A can-do attitude and some lateral thinking can save time and money when it comes to exotic apparatus, says Derek Lowe

We chemists really don’t have very much to complain about when it comes to our normal lab equipment. Ground glass joints and the like have been standardised for a long time now, and most of what’s out there is perfectly fit for our uses. I did once come across a cheap line of round-bottom flasks whose weirdly thin walls made them resemble Christmas ornaments, but for the most part, one piece of glassware has served me just as well as another.

And the design of the basic kit has been hard to improve on as well. The Dean–Stark trap and the Soxhlet extractor, for example, have never really changed, because they’re so near perfection as is. People do try, though – I recall an attempt to replace the classic separatory funnel with a glass-plunger gizmo that only drained out the top, for example. I don’t know what the hopeful manufacturer had named it, but it should have been called the Emulso-Matic, and I soon gave up on it. (The fact that it would only fit well into its own bespoke holder did not endear it to me, either). More recently, I’ve been seeing several examples of new devices designed to quickly evaporate multiple small flasks and vials. Their makers have perceived a gap between the good old rotary evaporator and the larger centrifuge-vacuum pump devices, and they might be right.

Peter Jordan/Alamy

A friendly glassblower will often jump at the chance to craft an unusual piece of bespoke kit

But there are still times when we need to rig something up ourselves. In academic settings, this is usually because a perfectly good piece of equipment exists, but the lab has never been able to afford one. Industrial chemists can usually buy what they need, but they may not have the time to wait for it to arrive, or (more likely) they may have found that their existing model has been stored where no one can remember it, or pilfered from their own lab drawers by unknown hands. These situations arise when there’s some procedure that isn’t done very often, but is a perfect fit for the occasional application. Sublimation is an example of a not-so-common technique that’s made much easier by specialised glassware, but can also be performed by homebrewed apparatus. Photochemistry and bulb-to-bulb distillation are in the same category.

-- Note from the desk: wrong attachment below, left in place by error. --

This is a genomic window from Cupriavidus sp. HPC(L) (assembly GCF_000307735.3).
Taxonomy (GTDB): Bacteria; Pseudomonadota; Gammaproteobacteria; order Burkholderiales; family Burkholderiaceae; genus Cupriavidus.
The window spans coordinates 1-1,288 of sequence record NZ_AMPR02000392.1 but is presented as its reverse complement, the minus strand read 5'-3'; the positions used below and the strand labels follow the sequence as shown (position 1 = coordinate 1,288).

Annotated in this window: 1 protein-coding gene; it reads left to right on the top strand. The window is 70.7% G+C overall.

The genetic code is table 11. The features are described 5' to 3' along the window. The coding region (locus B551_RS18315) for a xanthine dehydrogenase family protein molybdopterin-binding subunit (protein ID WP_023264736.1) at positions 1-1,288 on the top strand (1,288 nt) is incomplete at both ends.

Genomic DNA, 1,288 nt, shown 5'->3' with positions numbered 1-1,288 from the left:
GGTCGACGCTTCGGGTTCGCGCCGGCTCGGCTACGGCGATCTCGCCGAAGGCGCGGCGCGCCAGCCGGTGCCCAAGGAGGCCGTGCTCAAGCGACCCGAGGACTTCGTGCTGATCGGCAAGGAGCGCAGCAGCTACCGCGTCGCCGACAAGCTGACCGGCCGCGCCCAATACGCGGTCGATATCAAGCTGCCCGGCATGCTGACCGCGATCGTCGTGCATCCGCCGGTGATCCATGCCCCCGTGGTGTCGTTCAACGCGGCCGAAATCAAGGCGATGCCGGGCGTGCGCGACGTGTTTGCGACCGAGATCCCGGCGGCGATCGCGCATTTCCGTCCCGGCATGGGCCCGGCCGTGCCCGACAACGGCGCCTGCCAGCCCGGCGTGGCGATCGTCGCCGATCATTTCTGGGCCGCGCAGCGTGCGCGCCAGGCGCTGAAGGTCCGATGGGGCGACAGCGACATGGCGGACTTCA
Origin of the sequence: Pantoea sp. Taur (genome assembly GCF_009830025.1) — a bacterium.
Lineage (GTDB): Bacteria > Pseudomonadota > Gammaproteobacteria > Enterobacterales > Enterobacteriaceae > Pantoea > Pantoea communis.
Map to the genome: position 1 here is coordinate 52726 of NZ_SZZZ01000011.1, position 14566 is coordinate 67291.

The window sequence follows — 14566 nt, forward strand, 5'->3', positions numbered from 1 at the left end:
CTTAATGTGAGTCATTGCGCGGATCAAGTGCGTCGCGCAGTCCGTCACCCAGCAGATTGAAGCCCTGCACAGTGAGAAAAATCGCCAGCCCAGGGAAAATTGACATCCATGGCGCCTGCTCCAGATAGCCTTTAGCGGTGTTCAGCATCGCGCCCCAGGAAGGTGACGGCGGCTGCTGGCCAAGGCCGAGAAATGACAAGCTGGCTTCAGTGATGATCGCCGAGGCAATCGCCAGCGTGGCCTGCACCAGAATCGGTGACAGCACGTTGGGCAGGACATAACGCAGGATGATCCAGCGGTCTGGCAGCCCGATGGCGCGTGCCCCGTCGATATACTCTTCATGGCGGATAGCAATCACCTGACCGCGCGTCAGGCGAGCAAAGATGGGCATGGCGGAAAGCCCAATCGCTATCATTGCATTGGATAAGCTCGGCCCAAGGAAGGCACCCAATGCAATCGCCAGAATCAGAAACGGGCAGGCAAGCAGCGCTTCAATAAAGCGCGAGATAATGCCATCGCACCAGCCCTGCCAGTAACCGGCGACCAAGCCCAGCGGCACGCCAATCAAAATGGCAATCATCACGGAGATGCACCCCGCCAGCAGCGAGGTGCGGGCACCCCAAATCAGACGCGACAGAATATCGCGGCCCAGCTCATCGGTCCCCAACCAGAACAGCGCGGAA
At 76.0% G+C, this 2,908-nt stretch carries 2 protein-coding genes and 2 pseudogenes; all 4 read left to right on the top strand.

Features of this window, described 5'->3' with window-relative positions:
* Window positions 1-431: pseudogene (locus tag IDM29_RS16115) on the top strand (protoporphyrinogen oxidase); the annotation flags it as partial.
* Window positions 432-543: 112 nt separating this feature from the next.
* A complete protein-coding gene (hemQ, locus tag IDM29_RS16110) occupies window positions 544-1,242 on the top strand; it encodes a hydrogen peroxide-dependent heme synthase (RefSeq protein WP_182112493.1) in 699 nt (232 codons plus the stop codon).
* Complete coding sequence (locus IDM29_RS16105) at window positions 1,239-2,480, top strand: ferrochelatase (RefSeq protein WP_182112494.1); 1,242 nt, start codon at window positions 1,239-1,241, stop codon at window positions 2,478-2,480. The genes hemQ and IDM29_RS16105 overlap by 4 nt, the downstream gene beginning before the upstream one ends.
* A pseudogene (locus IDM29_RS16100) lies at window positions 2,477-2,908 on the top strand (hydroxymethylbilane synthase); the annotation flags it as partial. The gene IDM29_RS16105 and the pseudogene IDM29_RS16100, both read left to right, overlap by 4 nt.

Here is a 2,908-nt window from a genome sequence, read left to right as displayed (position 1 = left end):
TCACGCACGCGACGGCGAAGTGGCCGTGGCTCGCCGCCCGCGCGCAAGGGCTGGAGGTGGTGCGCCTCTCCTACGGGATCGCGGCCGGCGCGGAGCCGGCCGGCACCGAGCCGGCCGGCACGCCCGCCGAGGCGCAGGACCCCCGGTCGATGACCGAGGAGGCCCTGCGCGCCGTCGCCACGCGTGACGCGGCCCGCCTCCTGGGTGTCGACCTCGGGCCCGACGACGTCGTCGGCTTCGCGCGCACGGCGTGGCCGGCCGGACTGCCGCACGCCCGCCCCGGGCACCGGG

Some time and thought, along with some miscellaneous glassware and some spare tubing, can often provide a workable solution for the short term. And if things work well enough, you might be able to make the case for buying the real thing. If you still have a friendly glassblower available, you might then be able to realise whatever odd glassware dreams cross your mind. Many of these folk, tired of fixing star cracks and the like, jump at the chance to put together something interesting.

Sublimation is much easier with specialised glassware, but can be performed with homebrewed apparatus

But for non-glass items, you may need to expand your lab supply horizons. While on my postdoc in Germany, I found myself doing some photochemistry (with the proper quartz apparatus, I should add). But I needed to circulate some exotic wavelength-cutoff filter solutions through the cooling jacket, and we had no pump for that sort of job. I could order one, I was told, and it might even arrive in as little as two weeks. That was about two weeks longer than I was prepared to wait, so I drove down to the local pet store and bought a small aquarium pump, which worked perfectly. Since I had a reputation to uphold as a crazy can-do American, I decorated the whole rig with the colorful tropical-fish-covered cardboard box, which came in handy when it was time to explain just how I was running these experiments so soon after being given the paperwork for a new circulating pump.

And just recently, I came across a procedure that called for the reaction to be filtered through polyester fibre. After devoting some thought to that, I walked down to the nearest store that sold towels and bedspreads and such, and purchased the cheapest pillow on offer. It proved to be full of all the polyester fibre I will ever need in the lab, and probably much more. I will gladly part with some of it for a slight discount to the standard catalogue price.